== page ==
The Perseid meteor shower had its peak on August 12

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The shower occurs between July 17 and August 20 each year.

It's just mere hours until the Perseid meteor shower lights up the Saturday night sky. According to Nasa, this year, the annual shooting star display peaks between 11 and 13 August. However, if enthusiasts are unlucky, there could be a number of different factors that can prevent them from enjoying the Perseid meteor shower to its full extent. The weather will be attractive for viewing the Perseid Meteor Shower.

The Perseid meteors, shed by comet Swift-Tuttle, are a recurring August phenomenon and are among the brightest of all shooting stars.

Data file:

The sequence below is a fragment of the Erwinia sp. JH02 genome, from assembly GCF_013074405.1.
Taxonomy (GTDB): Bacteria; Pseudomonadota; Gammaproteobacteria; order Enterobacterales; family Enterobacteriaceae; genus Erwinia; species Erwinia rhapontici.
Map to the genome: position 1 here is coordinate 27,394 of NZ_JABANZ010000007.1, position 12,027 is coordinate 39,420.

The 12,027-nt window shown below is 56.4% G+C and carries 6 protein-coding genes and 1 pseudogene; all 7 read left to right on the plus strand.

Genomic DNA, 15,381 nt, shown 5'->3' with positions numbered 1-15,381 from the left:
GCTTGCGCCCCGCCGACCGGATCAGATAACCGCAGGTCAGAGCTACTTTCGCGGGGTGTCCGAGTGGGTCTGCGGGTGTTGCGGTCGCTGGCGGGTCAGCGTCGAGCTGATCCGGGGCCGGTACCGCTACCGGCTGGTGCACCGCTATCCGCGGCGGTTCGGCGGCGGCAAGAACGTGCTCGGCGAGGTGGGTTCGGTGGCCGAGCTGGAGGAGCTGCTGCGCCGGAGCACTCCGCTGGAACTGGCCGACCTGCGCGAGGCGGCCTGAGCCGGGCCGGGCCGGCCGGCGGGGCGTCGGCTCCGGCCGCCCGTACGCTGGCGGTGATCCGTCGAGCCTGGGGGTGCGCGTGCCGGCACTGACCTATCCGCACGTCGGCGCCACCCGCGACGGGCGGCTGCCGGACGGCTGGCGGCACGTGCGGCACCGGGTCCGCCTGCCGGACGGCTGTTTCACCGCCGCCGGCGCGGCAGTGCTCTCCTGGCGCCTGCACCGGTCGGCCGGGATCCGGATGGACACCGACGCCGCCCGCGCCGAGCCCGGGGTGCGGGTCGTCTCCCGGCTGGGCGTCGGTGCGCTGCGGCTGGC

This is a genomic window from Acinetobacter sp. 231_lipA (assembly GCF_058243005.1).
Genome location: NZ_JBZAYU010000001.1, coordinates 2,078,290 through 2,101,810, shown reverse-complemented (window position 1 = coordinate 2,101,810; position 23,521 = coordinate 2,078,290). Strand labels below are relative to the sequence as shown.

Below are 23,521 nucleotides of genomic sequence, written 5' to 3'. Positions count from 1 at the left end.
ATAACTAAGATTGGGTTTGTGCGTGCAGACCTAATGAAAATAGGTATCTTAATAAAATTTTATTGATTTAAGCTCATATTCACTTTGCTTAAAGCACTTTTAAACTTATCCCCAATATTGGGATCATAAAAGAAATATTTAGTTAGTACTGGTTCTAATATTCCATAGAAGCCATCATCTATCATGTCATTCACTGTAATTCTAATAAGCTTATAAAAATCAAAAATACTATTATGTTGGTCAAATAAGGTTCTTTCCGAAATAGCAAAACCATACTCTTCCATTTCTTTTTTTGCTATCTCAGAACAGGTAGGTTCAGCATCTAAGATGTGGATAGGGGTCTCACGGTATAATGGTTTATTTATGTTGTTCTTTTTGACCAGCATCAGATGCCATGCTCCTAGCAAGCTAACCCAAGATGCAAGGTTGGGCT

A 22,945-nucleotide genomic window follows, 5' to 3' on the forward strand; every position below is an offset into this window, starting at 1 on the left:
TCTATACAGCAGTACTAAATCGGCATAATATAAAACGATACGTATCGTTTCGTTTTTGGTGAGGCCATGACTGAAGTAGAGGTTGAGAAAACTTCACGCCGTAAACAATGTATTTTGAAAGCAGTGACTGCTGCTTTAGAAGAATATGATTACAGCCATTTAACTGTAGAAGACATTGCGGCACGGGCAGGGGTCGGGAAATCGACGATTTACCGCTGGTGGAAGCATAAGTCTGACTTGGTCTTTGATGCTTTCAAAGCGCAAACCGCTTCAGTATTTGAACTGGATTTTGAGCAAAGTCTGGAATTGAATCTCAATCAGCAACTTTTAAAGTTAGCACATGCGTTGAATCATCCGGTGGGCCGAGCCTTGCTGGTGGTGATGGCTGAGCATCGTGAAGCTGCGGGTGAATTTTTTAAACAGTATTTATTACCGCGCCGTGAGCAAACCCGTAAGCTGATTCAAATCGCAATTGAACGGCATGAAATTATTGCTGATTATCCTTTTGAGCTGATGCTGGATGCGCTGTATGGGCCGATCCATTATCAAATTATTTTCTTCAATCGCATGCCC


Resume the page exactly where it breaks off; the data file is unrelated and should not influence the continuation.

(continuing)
People of the northern hemisphere were dazzled with the Perseid meteor shower. The Perseids refer to a regular occurrence of meteorites that appear to come from the Perseus constellation. Every year, the Earth passes through this trail, and the debris passes through the upper atmosphere at 130,000 miles an hour, approximately. "You might be lucky or unlucky; that's the way with meteors". They are little pieces of cosmic dust and debris that are left behind by the Comet Swift-Tuttle.

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Take a look at pictures in the gallery below. "The Perseids in 2017 have been the opposite: performing as soon as it got dark and giving many their first glimpse of a meteor easily". Peak viewing will be Friday night, early Saturday, Saturday night and early Sunday.

Look up at a height that's approximately two-thirds of the way into the sky towards any direction to see the shower.

Robin Scagell, vice president of the Society for Popular Astronomy, said: "The Perseids can be very bright and often quite spectacular".